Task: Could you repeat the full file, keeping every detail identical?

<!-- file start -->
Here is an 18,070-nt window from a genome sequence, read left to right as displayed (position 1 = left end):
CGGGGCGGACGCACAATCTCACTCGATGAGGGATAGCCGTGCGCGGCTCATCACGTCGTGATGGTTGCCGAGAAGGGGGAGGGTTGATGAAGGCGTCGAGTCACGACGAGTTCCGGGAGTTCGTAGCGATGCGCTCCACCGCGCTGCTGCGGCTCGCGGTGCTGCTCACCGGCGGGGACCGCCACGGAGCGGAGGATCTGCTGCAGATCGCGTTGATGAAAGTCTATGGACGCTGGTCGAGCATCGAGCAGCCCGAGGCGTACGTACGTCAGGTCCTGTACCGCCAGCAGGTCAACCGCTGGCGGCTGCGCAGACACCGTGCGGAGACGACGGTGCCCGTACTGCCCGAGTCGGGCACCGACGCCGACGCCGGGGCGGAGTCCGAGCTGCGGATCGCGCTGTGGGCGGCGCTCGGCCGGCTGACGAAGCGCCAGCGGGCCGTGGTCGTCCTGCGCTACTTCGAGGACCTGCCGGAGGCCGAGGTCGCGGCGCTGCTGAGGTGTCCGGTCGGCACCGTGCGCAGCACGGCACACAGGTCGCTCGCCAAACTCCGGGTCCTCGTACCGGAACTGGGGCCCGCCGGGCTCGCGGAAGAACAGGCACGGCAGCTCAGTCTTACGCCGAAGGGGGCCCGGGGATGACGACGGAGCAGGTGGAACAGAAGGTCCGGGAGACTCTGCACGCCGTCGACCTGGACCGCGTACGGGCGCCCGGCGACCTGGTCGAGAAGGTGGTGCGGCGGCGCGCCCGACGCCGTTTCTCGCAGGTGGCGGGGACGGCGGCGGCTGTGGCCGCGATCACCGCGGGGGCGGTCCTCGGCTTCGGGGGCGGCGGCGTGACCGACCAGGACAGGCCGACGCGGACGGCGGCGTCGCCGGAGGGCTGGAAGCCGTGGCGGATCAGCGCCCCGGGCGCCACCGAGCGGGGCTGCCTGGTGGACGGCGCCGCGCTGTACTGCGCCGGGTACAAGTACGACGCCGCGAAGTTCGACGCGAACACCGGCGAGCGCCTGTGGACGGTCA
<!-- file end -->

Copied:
Here is an 18,070-nt window from a genome sequence, read left to right as displayed (position 1 = left end):
CGGGGCGGACGCACAATCTCACTCGATGAGGGATAGCCGTGCGCGGCTCATCACGTCGTGATGGTTGCCGAGAAGGGGGAGGGTTGATGAAGGCGTCGAGTCACGACGAGTTCCGGGAGTTCGTAGCGATGCGCTCCACCGCGCTGCTGCGGCTCGCGGTGCTGCTCACCGGCGGGGACCGCCACGGAGCGGAGGATCTGCTGCAGATCGCGTTGATGAAAGTCTATGGACGCTGGTCGAGCATCGAGCAGCCCGAGGCGTACGTACGTCAGGTCCTGTACCGCCAGCAGGTCAACCGCTGGCGGCTGCGCAGACACCGTGCGGAGACGACGGTGCCCGTACTGCCCGAGTCGGGCACCGACGCCGACGCCGGGGCGGAGTCCGAGCTGCGGATCGCGCTGTGGGCGGCGCTCGGCCGGCTGACGAAGCGCCAGCGGGCCGTGGTCGTCCTGCGCTACTTCGAGGACCTGCCGGAGGCCGAGGTCGCGGCGCTGCTGAGGTGTCCGGTCGGCACCGTGCGCAGCACGGCACACAGGTCGCTCGCCAAACTCCGGGTCCTCGTACCGGAACTGGGGCCCGCCGGGCTCGCGGAAGAACAGGCACGGCAGCTCAGTCTTACGCCGAAGGGGGCCCGGGGATGACGACGGAGCAGGTGGAACAGAAGGTCCGGGAGACTCTGCACGCCGTCGACCTGGACCGCGTACGGGCGCCCGGCGACCTGGTCGAGAAGGTGGTGCGGCGGCGCGCCCGACGCCGTTTCTCGCAGGTGGCGGGGACGGCGGCGGCTGTGGCCGCGATCACCGCGGGGGCGGTCCTCGGCTTCGGGGGCGGCGGCGTGACCGACCAGGACAGGCCGACGCGGACGGCGGCGTCGCCGGAGGGCTGGAAGCCGTGGCGGATCAGCGCCCCGGGCGCCACCGAGCGGGGCTGCCTGGTGGACGGCGCCGCGCTGTACTGCGCCGGGTACAAGTACGACGCCGCGAAGTTCGACGCGAACACCGGCGAGCGCCTGTGGACGGTCA